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George At 

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Featured Movie Reviews

JFK


Oliver Stone's 1991 JFK is a three-hour plus barrage of facts, speculation, theory and terrific movie making that ranks as one of the smartest films in Stone's controversial career.

Kevin Costner gives one of his best performances as Louisiana DA Jim Garrison, the only man to ever bring a case to trial to question the dubious findings of the Warren Commission.

By the time you have witnessed Stone's clever education on the hundreds of facts (along with his theories) that cast serious doubt on Lee Harvey Oswald being the lone gunman in Kennedy's assassination, you will be ready to argue the point as well.

As Garrison peels back layer after layer of facts that build an ever growing picture of a conspiracy to murder Kennedy, military contractors, Vietnam war contracts, Cuba, communist sympathizers and our own government are all in the mix.

The genius of Stone's screenplay and direction is that he immerses you in Garrison's investigation, with the viewer making the discoveries along with his team. As the facts pile up, the Warren commission findings become paper thin.

Costner is surrounded by an all-star cast down to the smallest roles, with Tommy Lee Jones, Kevin Bacon, Sissy Spacek and Joe Pesci making strong impacts.

The greatest support comes from the great Gary Oldman as Oswald. Oldman captures a weak, angry little man looking to be something bigger. Whether he is the patsy for much bigger forces at play as the film depicts or truly the lone gunman, Oldman is brilliant.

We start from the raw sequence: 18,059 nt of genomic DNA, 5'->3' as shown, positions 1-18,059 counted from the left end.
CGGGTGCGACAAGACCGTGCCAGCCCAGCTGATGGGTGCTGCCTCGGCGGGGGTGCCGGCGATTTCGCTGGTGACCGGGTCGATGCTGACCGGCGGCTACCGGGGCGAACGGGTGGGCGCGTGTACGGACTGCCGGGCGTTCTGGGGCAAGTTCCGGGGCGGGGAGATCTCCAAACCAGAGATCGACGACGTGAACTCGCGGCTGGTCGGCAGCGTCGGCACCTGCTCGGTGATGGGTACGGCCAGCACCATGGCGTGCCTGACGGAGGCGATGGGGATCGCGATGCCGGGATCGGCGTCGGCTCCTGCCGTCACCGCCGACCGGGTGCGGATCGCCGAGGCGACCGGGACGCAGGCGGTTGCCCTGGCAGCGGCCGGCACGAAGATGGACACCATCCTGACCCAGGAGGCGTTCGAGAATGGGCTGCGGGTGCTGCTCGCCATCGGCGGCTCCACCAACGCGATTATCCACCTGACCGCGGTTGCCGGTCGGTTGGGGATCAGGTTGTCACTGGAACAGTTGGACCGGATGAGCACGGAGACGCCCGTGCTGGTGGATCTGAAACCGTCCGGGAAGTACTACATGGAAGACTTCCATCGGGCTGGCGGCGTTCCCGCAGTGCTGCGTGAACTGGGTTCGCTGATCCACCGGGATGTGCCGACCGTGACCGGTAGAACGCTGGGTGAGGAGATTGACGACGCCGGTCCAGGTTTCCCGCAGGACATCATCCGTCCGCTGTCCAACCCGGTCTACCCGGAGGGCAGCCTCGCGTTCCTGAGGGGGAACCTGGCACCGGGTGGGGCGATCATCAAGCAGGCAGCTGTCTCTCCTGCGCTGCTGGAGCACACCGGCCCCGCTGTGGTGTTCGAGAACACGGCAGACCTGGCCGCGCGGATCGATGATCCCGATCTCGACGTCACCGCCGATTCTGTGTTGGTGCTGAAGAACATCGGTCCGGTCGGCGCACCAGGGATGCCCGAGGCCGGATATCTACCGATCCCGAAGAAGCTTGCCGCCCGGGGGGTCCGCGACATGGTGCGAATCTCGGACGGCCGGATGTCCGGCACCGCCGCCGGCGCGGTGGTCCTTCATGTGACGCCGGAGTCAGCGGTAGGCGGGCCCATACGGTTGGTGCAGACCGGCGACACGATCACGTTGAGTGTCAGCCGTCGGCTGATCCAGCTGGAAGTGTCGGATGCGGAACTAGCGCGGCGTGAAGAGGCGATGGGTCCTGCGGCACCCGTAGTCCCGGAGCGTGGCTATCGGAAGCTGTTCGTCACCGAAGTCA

The Director's Cut of the film is over three and a half hours long and never lags for a moment. It's a tribute to Stone's writing and the Oscar Winning editing by Pietro Scalia (Prometheus, Gladiator) that the film moves so quickly.

John Williams provides some of his best film music here, with an ever present score that matches the film in excitement and power.

This film certainly swayed my opinion on the long gunman, as it did many. As a result of the film, sealed records around many of the police findings and evidence from 11/22/63 will now be released two decades sooner than they were originally planned. Now we only have two more decades to see all the evidence, a fact disturbingly in line with the picture Stone paints so well.

This is a powerful, exciting, intelligent film. Hugely controversial upon its release because of Stone's murky blending of fact and theory, its undeniably a superior film, no matter which side of the grassy knoll you are on when it comes to the facts.

One of my all time Top Ten favorite films and an A+.

It's brilliant filmmaking.

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